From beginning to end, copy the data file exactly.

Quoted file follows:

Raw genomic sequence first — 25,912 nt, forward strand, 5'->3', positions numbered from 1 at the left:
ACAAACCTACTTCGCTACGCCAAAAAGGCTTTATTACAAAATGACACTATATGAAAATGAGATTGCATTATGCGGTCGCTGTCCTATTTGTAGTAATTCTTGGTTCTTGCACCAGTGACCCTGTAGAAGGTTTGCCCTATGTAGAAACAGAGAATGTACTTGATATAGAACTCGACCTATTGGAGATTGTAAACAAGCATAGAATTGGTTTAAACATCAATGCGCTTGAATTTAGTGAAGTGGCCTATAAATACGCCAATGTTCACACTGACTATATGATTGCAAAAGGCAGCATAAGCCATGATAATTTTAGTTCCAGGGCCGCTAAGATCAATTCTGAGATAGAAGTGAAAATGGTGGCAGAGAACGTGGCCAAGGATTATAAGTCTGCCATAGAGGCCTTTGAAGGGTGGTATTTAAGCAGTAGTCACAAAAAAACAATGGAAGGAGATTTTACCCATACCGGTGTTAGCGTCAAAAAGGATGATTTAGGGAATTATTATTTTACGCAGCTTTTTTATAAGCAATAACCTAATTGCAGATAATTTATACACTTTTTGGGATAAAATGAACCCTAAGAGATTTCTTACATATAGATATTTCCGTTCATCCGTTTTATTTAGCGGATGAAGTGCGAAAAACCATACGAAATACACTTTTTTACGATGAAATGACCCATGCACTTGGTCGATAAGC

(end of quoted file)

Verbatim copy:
Raw genomic sequence first — 25,912 nt, forward strand, 5'->3', positions numbered from 1 at the left:
ACAAACCTACTTCGCTACGCCAAAAAGGCTTTATTACAAAATGACACTATATGAAAATGAGATTGCATTATGCGGTCGCTGTCCTATTTGTAGTAATTCTTGGTTCTTGCACCAGTGACCCTGTAGAAGGTTTGCCCTATGTAGAAACAGAGAATGTACTTGATATAGAACTCGACCTATTGGAGATTGTAAACAAGCATAGAATTGGTTTAAACATCAATGCGCTTGAATTTAGTGAAGTGGCCTATAAATACGCCAATGTTCACACTGACTATATGATTGCAAAAGGCAGCATAAGCCATGATAATTTTAGTTCCAGGGCCGCTAAGATCAATTCTGAGATAGAAGTGAAAATGGTGGCAGAGAACGTGGCCAAGGATTATAAGTCTGCCATAGAGGCCTTTGAAGGGTGGTATTTAAGCAGTAGTCACAAAAAAACAATGGAAGGAGATTTTACCCATACCGGTGTTAGCGTCAAAAAGGATGATTTAGGGAATTATTATTTTACGCAGCTTTTTTATAAGCAATAACCTAATTGCAGATAATTTATACACTTTTTGGGATAAAATGAACCCTAAGAGATTTCTTACATATAGATATTTCCGTTCATCCGTTTTATTTAGCGGATGAAGTGCGAAAAACCATACGAAATACACTTTTTTACGATGAAATGACCCATGCACTTGGTCGATAAGC